For decades anglers in these parts touted the crappie fishing at Pomona, Perry, Melvern and Clinton lakes as some of the best in the world.
Fishermen of all stripes eagerly awaited the last days of April and the first weeks of May, when the crappie began gamboling along shallow shorelines in preparation for their season of procreation.
During this spell, the fishing was so simple that even the rankest amateur could catch a bucketful of male crappie dressed in their handsome spawning colors and an occasional female with her belly bulging with thousands of eggs.
Crappie fishing has been one of the rites of spring in northeast Kansas since the 1960s, but to the chagrin of many old-timers, crappie populations have flagged at these four reservoirs during the past six years.
Consequently, the luster on this grand spring ritual has been tarnished.
Nevertheless, oodles of anglers still relish these days. And to the pleasant surprise of a few, the fishing during the last days of April nearly replicated the heydays of yesteryear at Pomona and Clinton lakes.
For instance, Mike Suitt of Lawrence, who has fished Clinton since it was impounded, caught scads of crappie from around the roots of flooded trees on April 27. One weighed three pounds, four ounces the biggest he has ever caught.
Despite this spring's minor renaissance at Clinton and Pomona, several anglers searched elsewhere for their spring bounty of crappie and some of them found it at Coffey County Lake.
After three springs of testing the waters at Coffey, such knowledgeable anglers as Terry Bivins of Lebo and Clyde Holscher of Topeka proclaimed without hesitation that crappie fishing during the spawning season at Coffey was the finest they have ever experienced, surpassing even the grand old days at Perry and Melvern.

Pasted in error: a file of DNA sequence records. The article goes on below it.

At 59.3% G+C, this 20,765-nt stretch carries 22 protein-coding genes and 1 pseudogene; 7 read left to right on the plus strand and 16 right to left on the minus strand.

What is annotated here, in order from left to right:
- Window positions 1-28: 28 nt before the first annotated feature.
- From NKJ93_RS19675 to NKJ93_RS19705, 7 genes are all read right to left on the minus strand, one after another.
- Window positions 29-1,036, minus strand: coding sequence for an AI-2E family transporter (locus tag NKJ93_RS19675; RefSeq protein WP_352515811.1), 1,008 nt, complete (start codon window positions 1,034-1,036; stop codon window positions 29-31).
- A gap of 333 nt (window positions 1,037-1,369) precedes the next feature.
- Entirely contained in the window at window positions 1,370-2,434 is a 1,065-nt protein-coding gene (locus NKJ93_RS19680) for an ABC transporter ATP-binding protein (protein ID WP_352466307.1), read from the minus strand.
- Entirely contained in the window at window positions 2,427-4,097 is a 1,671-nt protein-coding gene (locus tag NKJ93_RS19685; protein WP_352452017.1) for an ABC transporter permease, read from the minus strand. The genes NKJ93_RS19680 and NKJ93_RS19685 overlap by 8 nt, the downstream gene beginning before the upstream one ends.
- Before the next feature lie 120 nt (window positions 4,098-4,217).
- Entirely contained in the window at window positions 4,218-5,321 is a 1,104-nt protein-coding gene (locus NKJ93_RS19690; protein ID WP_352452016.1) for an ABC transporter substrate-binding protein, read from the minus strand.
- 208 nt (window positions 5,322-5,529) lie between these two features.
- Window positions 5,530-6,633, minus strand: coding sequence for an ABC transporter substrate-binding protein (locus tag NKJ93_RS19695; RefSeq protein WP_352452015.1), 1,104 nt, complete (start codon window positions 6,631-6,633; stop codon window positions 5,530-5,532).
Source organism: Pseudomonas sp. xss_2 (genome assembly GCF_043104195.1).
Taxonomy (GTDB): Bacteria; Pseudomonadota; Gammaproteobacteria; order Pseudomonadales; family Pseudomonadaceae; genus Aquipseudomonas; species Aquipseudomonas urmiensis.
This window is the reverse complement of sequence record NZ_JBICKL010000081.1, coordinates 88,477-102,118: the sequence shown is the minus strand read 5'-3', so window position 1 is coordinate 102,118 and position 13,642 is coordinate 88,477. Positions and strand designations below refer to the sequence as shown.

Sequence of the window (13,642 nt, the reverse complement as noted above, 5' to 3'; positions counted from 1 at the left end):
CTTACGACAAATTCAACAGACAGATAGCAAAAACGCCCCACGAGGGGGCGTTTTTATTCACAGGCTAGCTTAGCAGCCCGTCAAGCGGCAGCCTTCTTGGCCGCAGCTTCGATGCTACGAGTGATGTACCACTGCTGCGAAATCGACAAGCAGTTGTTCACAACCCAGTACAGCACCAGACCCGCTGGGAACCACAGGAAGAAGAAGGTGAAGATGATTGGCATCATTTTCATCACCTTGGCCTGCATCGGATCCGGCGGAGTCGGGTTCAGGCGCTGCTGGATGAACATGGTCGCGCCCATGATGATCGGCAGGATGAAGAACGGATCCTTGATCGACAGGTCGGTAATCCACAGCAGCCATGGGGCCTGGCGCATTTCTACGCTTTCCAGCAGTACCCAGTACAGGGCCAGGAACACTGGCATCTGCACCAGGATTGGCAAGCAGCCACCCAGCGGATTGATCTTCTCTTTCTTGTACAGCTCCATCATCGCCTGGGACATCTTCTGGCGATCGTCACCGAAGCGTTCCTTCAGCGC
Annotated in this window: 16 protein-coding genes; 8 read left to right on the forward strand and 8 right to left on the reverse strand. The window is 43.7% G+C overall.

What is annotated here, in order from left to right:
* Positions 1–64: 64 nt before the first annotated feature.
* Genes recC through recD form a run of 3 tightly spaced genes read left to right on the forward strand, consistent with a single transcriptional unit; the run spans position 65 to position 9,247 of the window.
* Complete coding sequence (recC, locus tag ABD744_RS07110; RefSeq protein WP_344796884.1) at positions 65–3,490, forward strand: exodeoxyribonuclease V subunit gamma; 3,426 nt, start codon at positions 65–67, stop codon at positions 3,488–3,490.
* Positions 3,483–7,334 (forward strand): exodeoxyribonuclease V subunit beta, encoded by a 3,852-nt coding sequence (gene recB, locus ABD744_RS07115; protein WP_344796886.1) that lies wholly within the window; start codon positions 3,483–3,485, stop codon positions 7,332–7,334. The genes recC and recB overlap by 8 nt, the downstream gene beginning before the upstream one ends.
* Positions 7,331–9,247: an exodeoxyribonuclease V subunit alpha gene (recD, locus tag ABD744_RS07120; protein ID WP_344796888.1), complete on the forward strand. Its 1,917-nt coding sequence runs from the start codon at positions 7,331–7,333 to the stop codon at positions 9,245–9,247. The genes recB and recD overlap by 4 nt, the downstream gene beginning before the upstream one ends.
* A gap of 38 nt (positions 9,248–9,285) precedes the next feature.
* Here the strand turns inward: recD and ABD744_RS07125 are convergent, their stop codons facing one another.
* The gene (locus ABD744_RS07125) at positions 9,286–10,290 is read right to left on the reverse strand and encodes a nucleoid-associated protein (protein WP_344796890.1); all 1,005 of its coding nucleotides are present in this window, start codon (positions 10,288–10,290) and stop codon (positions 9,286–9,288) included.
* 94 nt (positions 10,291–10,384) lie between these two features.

What makes Coffey such a delight is that all the crappie are large. Bivins, for example, caught more than a 150 crappie on April 27, and not one of them measured less than 10 inches. Most broached 13 inches.
Moreover, Holscher has seen only one crappie under 10 inches during his three years of guiding on the lake.
There is another unique and pleasant angle to the crappie spawn at Coffey involving the lake's bountiful population of walleye and smallmouth bass. There are times when an angler can catch a 15-inch crappie on one cast, a 16-inch smallmouth on the next and a 17-inch walleye on the third cast.
In fact, Dick and Gail Bessey of Shawnee have spent many springs at Coffey in chase of smallmouth bass with small jigs. They have caught scores of 13-inch crappie as well as a bevy of bass and an occasional walleye.
Then walleye anglers such as Chris Ogburn of Ottawa have caught a hundred walleye and a gaggle of big crappie and an occasional smallmouth in a day's fishing.
According to Leonard Jirak and Dan Haines, the lake's Wildlife and Parks biologists, there aren't very many small crappie because they are devoured by the vast populations of smallmouth, walleye, wipers, white bass and channel catfish.
Then the crappie that do survive the onslaught of the lake's many predators grow rapidly.
In addition, Jirak says an extremely stringent creel limit allows anglers to catch the same crappie over and over again, which also allows the crappie to grow to what Jirak termed "a ripe old age."